Days out: Nature reserves
OM Orchid Meadows. 1 Rhos Fullbrook. 2 Cors Caron.
3 Llyn Eiddwen and Llyn Fanod.
Just a short hop, skip and a jump from Orchid Meadows is the Rhos Fullbrook Nature Reserve. A Site of Special Scientific Interest, it is managed by the South and West Wales Wildlife Trust. The reserve comprises an area of flower-rich unimproved grassland including numerous flushes which, unusually for this area, are slightly base rich adding an extra dimension to the conservation interest. There is an area of alluvial marsh some woodland and species-rich shrub thicket.
The reserve supports at least 100 flowering plants including betony, bog asphodel, devil’s bit scabious, dyer’s greenweed, heath spotted orchid, heath wood-rush, lesser butterfly orchid, marsh lousewort, petty whin, pignut, sharp-flowered rush, and tormentil. The wet flushes are dominated by sedges: notably carnation sedge, common yellow sedge, flea sedge, star sedge and tawny sedge in association with bog mosses. There is also cross-leaved heath, marsh arrowgrass and the insectivorous species round-leaved sundew and butterwort on the reserve.
An abundance of butterflies, including painted lady and green-veined white, and frequent dragonflies along the stream add interest and both grassland and woodland fungi are well represented in autumn. Water voles use the vegetated stream.
You can easily walk to the reserve from Orchid Meadows and compare notes with what you have found around your yurt, glampavan or cottage here.
Cors Caron National Nature Reserve is a vast area of wetland filling the broad valley of the River Teifi literally just over the road from Orchid Meadows. It is underlain by three areas of raised bog with millions of cubic metres of peat up to 10 metres deep. They are some of the most intact examples of raised peat bog in Britain, having built up over the past 12,000 years.
The list of wildlife species to be found here is extensive. Among birdlife are peregrine falcon, merlin, sparrowhawk, hen harrier, Montagu’s harrier, red kite, buzzard, teal, curlew and grasshopper warbler. Of the 170 or so bird species that have been recorded at Cors Caron, more than 40 breed there. Otters, polecats and adders are rare but rewarding sights and the plant community includes bog asphodel, bog rosemary, heather, heath spotted orchids, bogbean and sundew.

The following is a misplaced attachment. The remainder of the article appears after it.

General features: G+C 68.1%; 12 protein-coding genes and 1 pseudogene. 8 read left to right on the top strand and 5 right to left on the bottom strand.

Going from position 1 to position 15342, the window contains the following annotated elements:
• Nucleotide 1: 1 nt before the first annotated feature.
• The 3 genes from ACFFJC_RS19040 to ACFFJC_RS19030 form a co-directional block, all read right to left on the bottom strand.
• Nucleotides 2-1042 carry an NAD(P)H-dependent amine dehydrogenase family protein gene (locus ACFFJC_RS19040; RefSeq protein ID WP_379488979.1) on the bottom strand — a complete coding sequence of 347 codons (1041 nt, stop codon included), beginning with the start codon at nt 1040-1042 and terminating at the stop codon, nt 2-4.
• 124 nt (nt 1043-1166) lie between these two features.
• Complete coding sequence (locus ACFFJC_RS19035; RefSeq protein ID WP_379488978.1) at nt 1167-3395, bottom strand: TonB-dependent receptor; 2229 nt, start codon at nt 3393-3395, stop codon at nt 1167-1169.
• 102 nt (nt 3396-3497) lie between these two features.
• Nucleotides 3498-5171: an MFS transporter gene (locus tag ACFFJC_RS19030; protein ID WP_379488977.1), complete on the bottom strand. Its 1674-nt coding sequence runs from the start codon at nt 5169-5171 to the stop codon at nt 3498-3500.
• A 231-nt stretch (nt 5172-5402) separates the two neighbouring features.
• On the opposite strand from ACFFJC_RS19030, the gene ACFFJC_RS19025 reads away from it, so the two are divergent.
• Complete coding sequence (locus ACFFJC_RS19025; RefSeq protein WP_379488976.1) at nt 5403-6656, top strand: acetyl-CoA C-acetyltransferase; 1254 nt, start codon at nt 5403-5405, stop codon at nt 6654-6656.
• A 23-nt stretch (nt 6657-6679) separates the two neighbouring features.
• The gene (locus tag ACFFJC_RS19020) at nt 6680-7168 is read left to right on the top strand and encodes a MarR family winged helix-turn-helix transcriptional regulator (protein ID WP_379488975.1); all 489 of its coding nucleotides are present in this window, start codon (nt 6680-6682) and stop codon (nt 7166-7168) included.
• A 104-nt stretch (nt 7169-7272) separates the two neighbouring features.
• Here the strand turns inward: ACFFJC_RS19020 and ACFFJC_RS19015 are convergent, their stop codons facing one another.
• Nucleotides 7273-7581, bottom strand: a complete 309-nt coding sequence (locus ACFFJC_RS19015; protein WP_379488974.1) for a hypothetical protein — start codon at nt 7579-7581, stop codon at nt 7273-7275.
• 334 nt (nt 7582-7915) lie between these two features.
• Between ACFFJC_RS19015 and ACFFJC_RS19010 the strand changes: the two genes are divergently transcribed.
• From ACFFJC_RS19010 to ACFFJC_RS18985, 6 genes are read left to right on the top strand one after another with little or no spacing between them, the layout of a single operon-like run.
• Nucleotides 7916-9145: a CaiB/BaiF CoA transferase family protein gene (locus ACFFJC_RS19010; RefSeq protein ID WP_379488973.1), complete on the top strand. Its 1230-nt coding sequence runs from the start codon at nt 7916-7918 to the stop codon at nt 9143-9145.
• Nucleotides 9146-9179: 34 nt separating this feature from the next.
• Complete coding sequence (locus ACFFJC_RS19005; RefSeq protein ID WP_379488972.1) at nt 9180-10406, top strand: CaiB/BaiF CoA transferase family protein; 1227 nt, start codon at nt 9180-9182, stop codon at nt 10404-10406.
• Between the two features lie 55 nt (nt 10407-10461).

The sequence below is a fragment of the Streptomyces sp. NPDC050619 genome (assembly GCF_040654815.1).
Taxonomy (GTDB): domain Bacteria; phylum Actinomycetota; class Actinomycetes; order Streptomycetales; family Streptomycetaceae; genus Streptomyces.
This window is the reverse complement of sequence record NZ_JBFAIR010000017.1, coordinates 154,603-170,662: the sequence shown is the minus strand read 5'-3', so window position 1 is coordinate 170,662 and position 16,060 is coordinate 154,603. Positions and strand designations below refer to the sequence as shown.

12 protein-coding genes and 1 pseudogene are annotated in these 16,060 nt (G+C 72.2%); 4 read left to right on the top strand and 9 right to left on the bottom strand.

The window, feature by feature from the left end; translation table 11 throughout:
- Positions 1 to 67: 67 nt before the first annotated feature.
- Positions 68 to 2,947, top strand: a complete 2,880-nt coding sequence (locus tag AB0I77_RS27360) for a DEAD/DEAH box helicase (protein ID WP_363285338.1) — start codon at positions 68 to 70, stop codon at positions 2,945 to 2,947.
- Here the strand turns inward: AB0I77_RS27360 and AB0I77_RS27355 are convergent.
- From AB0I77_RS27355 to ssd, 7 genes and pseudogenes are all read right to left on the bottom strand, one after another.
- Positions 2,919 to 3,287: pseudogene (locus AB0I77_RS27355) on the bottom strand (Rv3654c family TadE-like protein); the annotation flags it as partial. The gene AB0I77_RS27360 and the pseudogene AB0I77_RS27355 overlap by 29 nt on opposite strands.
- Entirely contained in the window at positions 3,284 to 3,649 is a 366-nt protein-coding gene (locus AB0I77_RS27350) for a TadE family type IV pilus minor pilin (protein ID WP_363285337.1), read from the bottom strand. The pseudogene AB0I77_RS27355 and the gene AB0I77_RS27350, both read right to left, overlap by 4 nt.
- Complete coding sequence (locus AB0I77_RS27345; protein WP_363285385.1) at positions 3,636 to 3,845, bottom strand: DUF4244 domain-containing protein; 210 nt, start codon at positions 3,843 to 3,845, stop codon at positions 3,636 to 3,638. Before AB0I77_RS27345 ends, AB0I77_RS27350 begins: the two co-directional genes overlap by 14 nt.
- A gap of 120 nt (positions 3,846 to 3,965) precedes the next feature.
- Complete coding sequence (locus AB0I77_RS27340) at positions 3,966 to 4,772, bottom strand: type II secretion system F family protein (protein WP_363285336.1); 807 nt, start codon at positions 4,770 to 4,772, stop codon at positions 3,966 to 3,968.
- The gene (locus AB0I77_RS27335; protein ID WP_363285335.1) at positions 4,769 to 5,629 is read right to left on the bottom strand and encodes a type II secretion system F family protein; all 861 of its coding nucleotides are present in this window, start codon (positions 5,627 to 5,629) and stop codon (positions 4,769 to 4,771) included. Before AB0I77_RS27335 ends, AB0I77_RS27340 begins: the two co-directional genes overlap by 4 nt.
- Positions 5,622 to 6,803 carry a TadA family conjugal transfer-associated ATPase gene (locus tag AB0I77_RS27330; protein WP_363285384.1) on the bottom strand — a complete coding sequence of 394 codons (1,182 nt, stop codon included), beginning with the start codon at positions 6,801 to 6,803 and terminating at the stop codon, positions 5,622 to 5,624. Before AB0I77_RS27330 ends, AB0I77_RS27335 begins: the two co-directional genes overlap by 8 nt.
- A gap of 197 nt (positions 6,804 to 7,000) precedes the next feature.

The raised boardwalk provides a great opportunity to experience the most interesting part of the reserve and there are also the longer riverside walk and old railway line trail to explore. There are parking, toilet and information facilities.
Also not far from Orchid Meadows is the Llyn Eiddwen Nature Reserve near Bronnant. A natural upland lake, it is surrounded by moorland and mire and managed by the South and West Wales Wildlife Trust. It is designated a Site of Special Scientific Interest.
The reserve is known for its flora with the lake supporting abundant stands of water lobelia with carpets of shoreweed, spring quillwort and awlwort, here at one of its southernmost locations in the UK. At the southern end, there are extensive beds of bottle sedge and water horsetail which grade into bog vegetation dominated by cotton grass and Sphagnum moss.
The lake is important locally for wintering wildfowl, including coot, mallard, pochard, teal, and wigeon together with whooper swans. Water voles inhabit the shoreline, beyond which are brown trout, pike, minnow and three-spined stickleback.
The surrounding area of upland heathland and acidic grassland is typical of this part of mid-Wales and includes mat grass, bilberry, heath bedstraw, sheep’s fescue, tormentil and heather. North of the lake is small mire with a good cover of bog mosses with cotton grass, bog asphodel, cranberry and round-leaved sundew.
The smaller Llyn Fanod nearby is a sister upland lake and also a nature reserve. A range of aquatic plants occur, including water lobelia, quillwort, shoreweed and awlwort. In high summer there is a spectacular display of white water lily and yellow water lily and the lake is particularly good for dragonflies, damselflies and caddis flies.